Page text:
Over the past several months, I have spoken with many women, including my sisters and close friends, and discussed with them their experiences with femininity, both positive and negative. As I wrote and thought about both the heartache and joy of these stories, I realized many common threads running throughout. I heard so many experiences of low self esteem, comparison, ridicule, misogyny, assault, and shame. However, through it all, a resounding sense of strength, resilience, and empathy shone through. Many of these stories revolved around the growing pains that accompany coming of age as a young woman. In each piece, I considered what it meant to me, and these women, to be feminine. My use of flowers not only represents the intricate nature and beauty of being feminine, but each plant and flower holds unique symbology that I use to represent the stories and emotions of myself and others.

Each individual woman has an extraordinarily unique story. I found the best way to display the diverse landscape of womanhood was through the use of several different materials and techniques. The delicacy of flowers and paper echo the beauty of the sensitive nature of feminine experience. Each plant and flower is unique and natural, and displays both the individuality and commonality of the female experience.

It is with these techniques that I aim to create an understanding and appreciation of these experiences, and allow for other women to see themselves in each work.

Jasmine Wiles

Big Shoes to Fill, oil on canvas, 18 x 22, 2023 Big Shoes to Fill, oil on canvas, 18” x 22”, 2023 I am a daughter. A daughter of a father. A daughter of The Father. My exhibition explores the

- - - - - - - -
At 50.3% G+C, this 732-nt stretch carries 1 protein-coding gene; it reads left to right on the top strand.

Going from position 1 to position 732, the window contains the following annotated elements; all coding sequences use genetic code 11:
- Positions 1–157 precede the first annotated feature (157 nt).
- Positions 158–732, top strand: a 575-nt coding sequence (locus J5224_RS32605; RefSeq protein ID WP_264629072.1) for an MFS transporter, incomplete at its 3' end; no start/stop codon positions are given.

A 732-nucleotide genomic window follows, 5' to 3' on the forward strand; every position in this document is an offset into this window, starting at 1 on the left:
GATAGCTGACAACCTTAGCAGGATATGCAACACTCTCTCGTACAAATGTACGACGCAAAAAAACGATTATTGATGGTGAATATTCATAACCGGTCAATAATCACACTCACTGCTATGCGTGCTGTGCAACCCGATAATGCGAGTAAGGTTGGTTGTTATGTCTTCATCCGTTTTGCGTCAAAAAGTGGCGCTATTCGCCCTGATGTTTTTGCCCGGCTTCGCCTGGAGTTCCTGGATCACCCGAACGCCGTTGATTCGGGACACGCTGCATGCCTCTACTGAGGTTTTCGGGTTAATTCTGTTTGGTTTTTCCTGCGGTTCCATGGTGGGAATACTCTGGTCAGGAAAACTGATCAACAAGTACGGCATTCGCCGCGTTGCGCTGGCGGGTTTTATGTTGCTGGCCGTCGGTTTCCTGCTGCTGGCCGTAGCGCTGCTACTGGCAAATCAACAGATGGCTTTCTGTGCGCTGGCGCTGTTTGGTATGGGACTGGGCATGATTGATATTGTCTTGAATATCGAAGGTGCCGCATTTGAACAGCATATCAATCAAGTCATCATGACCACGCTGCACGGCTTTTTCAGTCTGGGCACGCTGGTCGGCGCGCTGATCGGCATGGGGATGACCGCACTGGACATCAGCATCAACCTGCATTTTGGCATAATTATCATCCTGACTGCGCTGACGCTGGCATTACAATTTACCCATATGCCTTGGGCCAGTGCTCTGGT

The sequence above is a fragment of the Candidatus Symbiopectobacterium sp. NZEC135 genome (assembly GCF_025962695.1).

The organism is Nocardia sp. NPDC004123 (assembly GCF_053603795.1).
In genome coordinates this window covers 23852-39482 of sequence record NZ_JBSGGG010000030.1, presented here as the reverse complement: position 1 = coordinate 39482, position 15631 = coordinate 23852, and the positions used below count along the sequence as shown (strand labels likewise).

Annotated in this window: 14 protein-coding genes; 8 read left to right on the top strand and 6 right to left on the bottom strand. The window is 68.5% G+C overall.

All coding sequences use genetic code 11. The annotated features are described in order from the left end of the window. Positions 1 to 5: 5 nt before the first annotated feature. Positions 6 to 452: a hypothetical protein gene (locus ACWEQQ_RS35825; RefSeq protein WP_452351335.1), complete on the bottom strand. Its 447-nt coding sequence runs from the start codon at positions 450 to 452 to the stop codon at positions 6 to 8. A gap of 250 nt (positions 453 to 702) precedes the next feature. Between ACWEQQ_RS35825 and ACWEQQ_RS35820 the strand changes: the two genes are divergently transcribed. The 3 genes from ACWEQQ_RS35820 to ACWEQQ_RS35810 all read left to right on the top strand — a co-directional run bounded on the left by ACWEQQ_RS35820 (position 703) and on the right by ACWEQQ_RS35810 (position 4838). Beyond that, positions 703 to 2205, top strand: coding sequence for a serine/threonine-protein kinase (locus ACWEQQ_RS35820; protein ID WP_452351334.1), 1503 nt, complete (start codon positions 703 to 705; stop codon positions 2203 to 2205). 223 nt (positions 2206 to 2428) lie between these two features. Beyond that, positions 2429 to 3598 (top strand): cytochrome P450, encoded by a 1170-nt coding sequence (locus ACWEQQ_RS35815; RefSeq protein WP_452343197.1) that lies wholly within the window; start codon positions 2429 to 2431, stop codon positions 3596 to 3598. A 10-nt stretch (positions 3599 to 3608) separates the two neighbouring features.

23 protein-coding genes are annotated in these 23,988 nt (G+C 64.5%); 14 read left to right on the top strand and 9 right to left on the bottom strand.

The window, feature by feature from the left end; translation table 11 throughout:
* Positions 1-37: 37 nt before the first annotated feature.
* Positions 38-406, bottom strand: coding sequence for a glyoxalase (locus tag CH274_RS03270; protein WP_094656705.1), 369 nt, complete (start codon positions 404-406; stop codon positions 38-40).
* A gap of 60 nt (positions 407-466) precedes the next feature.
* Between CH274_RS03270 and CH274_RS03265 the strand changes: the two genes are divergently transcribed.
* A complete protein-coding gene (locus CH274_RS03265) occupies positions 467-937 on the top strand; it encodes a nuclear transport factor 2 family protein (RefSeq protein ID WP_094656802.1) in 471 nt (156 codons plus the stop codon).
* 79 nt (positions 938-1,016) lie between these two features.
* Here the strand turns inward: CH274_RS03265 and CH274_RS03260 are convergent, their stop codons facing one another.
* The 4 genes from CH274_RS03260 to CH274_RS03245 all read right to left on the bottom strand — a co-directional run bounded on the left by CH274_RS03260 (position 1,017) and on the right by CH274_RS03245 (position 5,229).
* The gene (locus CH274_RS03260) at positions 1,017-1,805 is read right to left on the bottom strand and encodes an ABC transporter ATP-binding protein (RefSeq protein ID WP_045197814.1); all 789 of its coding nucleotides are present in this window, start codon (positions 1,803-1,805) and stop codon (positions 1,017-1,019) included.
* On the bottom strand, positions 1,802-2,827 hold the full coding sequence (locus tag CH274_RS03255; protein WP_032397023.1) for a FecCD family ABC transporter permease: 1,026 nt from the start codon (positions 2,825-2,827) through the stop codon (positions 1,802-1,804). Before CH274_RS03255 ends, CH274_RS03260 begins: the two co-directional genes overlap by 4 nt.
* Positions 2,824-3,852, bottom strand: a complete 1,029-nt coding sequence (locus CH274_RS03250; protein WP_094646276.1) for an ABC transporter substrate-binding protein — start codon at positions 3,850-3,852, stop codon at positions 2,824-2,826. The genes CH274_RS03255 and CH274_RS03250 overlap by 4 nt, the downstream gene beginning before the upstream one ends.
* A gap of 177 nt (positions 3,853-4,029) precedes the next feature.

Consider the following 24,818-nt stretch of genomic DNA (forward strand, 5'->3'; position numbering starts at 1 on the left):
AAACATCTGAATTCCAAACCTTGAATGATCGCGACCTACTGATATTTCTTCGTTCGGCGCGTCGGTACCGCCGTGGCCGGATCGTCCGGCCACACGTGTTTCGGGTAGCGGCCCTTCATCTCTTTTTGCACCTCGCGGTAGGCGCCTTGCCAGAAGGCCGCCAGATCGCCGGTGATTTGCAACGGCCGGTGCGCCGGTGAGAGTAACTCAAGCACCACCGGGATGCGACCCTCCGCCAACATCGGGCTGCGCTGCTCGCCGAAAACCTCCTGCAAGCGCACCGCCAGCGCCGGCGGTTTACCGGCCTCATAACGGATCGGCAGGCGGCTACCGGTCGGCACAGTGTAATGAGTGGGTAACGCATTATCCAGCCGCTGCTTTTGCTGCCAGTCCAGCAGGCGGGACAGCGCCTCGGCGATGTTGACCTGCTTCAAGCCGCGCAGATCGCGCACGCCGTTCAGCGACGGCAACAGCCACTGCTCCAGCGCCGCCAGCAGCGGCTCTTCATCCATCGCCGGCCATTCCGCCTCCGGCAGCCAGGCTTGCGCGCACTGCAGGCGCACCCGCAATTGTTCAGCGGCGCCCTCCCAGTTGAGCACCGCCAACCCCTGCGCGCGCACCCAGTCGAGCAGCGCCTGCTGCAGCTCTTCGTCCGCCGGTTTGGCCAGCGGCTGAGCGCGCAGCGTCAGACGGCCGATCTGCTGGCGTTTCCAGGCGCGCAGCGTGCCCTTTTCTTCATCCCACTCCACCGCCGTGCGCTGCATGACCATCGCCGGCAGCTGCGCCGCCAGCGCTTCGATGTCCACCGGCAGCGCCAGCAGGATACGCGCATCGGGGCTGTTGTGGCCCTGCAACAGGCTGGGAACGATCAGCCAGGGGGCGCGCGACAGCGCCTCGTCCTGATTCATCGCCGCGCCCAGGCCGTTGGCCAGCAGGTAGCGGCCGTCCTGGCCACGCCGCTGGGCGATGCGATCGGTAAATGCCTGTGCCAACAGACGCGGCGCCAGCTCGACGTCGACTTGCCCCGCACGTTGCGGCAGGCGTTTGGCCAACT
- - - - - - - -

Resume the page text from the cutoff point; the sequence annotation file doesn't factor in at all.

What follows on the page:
Christian belief of the resemblance of a worldly father and The Godly Father. I strive for each viewer to connect and understand if they have a relationship with both, one, or neither, and how that affects their view of a father based on my understanding of what a father is to me. To me, a father is true love, guidance, and protection, yet each individual has a unique perception of fatherly love. I compare a divine spiritual love to the responsibility of a father on earth. My work investigates the use of colors and symbols, for example: red in Look Up (Deceiving) and others represents temptation and evil, the birds in Open Arms represent reflection and the holy spirit, and I also make use of the gold chain in two works to represent distraction and comparison. I explore how earthly ephemeral love and spiritual everlasting love differ, but are also similar.

Through a combination of sculpture and painting, I strive to depict a visual story for viewers to see not only the beautiful gifts of a father, but the baggage that some may have to bury in order to fulfill that role. The intricacy and sophistication of fatherhood and masculinity are sometimes overlooked - which is why I seek to bring it to light. I sought to create a multitude of narratives that dissect fatherly love through the observation of my father’s, fatherly figures in my life, one’s closest to me, and my own experiences. A father’s responsibility to themselves as well as the privilege to raise a child are nonetheless demanding. Despite any fathers’ shortcomings, I want the viewer to see that fatherhood is a culmination of all histories, relationships, spiritual awareness, childhood experiences and/or lack thereof.

When creating my artwork, I consider possible trials and tribulations that fathers undergo or could face. I believe The Lord allowing a worldly man to father a child of God is a blessing beyond comprehension. I reflect on the blessing of having a worldly and Heavenly Father, as well as other strong fatherly figures. Some trials described in my work are temptation, conviction, distraction, and comparison - all rooting from a separation from the Lord’s path. My work displays my belief of how a father as well as a daughter can go astray from the path of the Lord, but our Godly father will lead without deception and only in righteousness